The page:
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Big, Big, Super-Duper Book Review! Or, What’s New on My Nightstand: “Thomas Paine and the Dangerous Word,” by Sarah Jane Marsh & Edwin Fotheringham; “Freya & Zoose,” by Emily Butler & Jennifer Thermes; Wee Society’s “Write On: My Story Journal” & “Yay! My Celebration Journal”; and “In the Night Kitchen,” by Maurice Sendak

November 11th, 2019

So many photos ❤️

(Dorothy & Alice art credit goes to… someone)

Oh, babies and big kids, get over here. Books! Some old, some new, and lots coming in for holiday reading and gift-giving.

“Thomas Paine and the Dangerous Word,” by Sarah Jane Marsh, illustrated by Edwin Fotheringham (Disney-Hyperion, 2018, ages 8 and up, $19.99). He was expected to spend his life following his family’s tradition of sewing underwear, and that alone is enough to give readers a laugh or smile. Thomas Paine, an English corset-maker’s son, had different ideas. He met Benjamin Franklin, traveled to America, and the rest is the American Revolution and U.S. history. Really cool book about Paine’s writing and its impact, and the art is fantastic.

“The mind once enlightened cannot again become dark.” Yes, yes.

He wrote essays protesting slavery, “…selling husbands away from wives, children from parents… is this doing to them as we would desire they should do to us?” which encouraged people to start abolitionists societies and end slavery.

When he was writing his pamphlet, “Common Sense,” he was warned by his peers to avoid the word “independence.”

So he used it 22 times.

Independence, independence, independence…

We need to remember Paine’s words today.

“Freya & Zoose,” by Emily Butler, illustrated by Jennifer Thermes (Crown Books for Young Readers, 2019, 208 pages, ages 8-12, $16.99). Now comes this sweet novel about Freya, a rockhopper penguin, and her unlikely traveling companion, Zoose the mouse. The book is set in 1897, at the time of S.A. Andree’s Arctic Balloon Expedition. This one is fun, and the illustrations help bring the story to life.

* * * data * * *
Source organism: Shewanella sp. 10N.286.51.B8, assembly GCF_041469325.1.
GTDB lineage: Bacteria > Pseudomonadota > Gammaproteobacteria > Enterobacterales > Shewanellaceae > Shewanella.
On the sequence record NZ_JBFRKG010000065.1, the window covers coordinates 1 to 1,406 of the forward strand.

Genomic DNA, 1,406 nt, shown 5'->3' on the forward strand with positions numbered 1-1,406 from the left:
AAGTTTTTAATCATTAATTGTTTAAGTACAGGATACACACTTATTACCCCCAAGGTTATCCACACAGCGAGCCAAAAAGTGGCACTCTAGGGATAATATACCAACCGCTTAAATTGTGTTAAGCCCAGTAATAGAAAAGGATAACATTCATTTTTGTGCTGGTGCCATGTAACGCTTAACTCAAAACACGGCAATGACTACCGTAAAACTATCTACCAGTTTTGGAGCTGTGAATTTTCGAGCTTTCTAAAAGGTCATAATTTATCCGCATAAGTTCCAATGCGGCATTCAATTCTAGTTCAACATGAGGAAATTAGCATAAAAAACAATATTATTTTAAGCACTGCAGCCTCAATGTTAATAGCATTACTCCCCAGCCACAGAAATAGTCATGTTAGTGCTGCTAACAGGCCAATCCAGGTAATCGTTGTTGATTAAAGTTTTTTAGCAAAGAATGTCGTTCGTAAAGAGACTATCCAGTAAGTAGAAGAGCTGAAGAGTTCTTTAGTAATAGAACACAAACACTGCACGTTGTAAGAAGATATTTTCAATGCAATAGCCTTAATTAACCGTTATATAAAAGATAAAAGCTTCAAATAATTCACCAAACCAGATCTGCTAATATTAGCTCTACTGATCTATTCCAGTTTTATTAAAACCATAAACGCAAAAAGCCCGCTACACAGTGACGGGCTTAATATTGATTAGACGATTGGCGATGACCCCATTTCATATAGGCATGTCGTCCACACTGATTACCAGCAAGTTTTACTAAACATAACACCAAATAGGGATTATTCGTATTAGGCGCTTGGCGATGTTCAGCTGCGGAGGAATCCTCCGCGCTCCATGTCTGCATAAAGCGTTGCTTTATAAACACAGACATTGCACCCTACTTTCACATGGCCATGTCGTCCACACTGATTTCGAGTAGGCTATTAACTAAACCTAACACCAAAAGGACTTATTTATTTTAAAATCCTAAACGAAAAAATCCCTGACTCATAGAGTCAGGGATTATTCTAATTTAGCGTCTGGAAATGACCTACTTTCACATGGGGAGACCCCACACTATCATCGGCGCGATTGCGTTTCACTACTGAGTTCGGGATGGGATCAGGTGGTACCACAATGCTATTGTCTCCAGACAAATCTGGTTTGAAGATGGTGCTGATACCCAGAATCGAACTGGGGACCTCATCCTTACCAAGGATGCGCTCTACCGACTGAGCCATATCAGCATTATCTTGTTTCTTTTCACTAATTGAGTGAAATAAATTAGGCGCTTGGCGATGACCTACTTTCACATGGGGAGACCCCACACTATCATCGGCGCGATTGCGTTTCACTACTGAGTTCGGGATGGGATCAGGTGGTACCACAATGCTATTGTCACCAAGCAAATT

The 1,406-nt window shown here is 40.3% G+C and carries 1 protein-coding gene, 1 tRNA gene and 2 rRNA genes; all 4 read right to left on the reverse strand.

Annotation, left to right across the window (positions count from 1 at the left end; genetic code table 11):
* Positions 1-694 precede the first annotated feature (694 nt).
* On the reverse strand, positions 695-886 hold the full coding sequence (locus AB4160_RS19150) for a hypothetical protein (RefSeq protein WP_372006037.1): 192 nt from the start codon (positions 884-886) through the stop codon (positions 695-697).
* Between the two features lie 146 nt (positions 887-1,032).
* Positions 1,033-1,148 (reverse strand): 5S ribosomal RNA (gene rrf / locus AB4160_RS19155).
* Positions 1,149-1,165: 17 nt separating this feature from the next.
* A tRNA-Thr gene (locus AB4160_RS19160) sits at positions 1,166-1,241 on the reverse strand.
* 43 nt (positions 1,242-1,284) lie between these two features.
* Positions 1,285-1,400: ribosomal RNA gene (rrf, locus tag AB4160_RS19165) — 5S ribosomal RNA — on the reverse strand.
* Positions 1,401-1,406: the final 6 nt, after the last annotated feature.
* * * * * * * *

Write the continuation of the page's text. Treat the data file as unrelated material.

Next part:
Two new ones from Wee Society: “Write On: My Story Journal” and “Yay! My Celebration Journal” (Clarkson Potter, 2019, ages 5 and up, $14.99 apiece). I’m torn on these books. (Torn? Page? Get it?) Well, I am. Because they’re very cool, but they look too much like books, and not enough like journals, and if a journal looks too much like a book, no one wants to “dirty it up.”

Nonetheless, they are neat, with lots of places to scribble, tear, create and write. I’m a big fan of writing prompts, and the way “Write On” has approached it is with scene, character and conflict cards. For example: You’re in a hidden forest, with a talking burrito and taco, and… they couldn’t stop dancing!

So that’s pretty fun. Go all crazy, y’all.

“In the Night Kitchen,”by Maurice Sendak (Harper Collins, 1970). This one is just for me and my own big kids.

This classic is as much fun as “Where the Wild Things Are,” but doesn’t get as much airplay. It often lands on “banned books” lists because our hero, Mickey, is nudie patootie. (“Mama! Papa!”) Man, do I love this book.

He hears a “racket in the night,” has a fit, falls through the dark and floats out of his jammies, “past the moon & his mama & papa sleeping tight” and into the Night Kitchen.

Love, love, love.

Bon appetit, babies! Have a great November.

Wacky Mommy

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